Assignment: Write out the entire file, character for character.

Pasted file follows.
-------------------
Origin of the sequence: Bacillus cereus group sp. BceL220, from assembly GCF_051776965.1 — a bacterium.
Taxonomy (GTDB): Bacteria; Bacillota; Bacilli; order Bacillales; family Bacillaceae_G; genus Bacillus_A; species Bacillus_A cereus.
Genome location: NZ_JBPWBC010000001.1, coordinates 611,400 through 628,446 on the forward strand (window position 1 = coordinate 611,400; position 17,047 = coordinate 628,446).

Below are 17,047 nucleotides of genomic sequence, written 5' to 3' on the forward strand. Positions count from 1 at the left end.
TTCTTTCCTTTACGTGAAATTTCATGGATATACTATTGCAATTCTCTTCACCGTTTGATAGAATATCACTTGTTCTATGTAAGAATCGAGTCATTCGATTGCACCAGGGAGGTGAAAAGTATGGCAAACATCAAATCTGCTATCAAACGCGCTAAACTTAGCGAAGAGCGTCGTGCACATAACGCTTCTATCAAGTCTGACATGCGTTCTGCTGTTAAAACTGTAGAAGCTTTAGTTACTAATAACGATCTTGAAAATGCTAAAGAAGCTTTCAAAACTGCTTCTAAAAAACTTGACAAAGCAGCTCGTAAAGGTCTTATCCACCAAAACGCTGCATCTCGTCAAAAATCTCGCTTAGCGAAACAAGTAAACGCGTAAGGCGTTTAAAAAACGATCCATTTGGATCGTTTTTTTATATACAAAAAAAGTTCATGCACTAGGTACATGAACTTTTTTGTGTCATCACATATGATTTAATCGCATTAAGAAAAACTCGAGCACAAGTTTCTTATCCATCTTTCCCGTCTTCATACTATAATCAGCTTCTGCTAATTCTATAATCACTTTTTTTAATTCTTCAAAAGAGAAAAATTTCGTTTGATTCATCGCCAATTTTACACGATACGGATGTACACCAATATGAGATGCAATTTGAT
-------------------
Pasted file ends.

Origin of the sequence: Bacillus cereus group sp. BceL220, from assembly GCF_051776965.1 — a bacterium.
Taxonomy (GTDB): Bacteria; Bacillota; Bacilli; order Bacillales; family Bacillaceae_G; genus Bacillus_A; species Bacillus_A cereus.
Genome location: NZ_JBPWBC010000001.1, coordinates 611,400 through 628,446 on the forward strand (window position 1 = coordinate 611,400; position 17,047 = coordinate 628,446).

Below are 17,047 nucleotides of genomic sequence, written 5' to 3' on the forward strand. Positions count from 1 at the left end.
TTCTTTCCTTTACGTGAAATTTCATGGATATACTATTGCAATTCTCTTCACCGTTTGATAGAATATCACTTGTTCTATGTAAGAATCGAGTCATTCGATTGCACCAGGGAGGTGAAAAGTATGGCAAACATCAAATCTGCTATCAAACGCGCTAAACTTAGCGAAGAGCGTCGTGCACATAACGCTTCTATCAAGTCTGACATGCGTTCTGCTGTTAAAACTGTAGAAGCTTTAGTTACTAATAACGATCTTGAAAATGCTAAAGAAGCTTTCAAAACTGCTTCTAAAAAACTTGACAAAGCAGCTCGTAAAGGTCTTATCCACCAAAACGCTGCATCTCGTCAAAAATCTCGCTTAGCGAAACAAGTAAACGCGTAAGGCGTTTAAAAAACGATCCATTTGGATCGTTTTTTTATATACAAAAAAAGTTCATGCACTAGGTACATGAACTTTTTTGTGTCATCACATATGATTTAATCGCATTAAGAAAAACTCGAGCACAAGTTTCTTATCCATCTTTCCCGTCTTCATACTATAATCAGCTTCTGCTAATTCTATAATCACTTTTTTTAATTCTTCAAAAGAGAAAAATTTCGTTTGATTCATCGCCAATTTTACACGATACGGATGTACACCAATATGAGATGCAATTTGAT